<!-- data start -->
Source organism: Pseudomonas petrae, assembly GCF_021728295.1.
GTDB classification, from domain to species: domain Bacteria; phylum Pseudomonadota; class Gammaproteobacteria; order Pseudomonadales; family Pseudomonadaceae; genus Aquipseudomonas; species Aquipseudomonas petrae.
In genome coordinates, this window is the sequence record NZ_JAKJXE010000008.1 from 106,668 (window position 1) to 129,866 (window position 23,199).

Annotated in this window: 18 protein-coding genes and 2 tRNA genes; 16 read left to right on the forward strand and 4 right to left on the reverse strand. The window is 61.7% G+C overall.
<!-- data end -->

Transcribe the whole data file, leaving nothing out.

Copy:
Source organism: Pseudomonas petrae, assembly GCF_021728295.1.
GTDB classification, from domain to species: domain Bacteria; phylum Pseudomonadota; class Gammaproteobacteria; order Pseudomonadales; family Pseudomonadaceae; genus Aquipseudomonas; species Aquipseudomonas petrae.
In genome coordinates, this window is the sequence record NZ_JAKJXE010000008.1 from 106,668 (window position 1) to 129,866 (window position 23,199).

Annotated in this window: 18 protein-coding genes and 2 tRNA genes; 16 read left to right on the forward strand and 4 right to left on the reverse strand. The window is 61.7% G+C overall.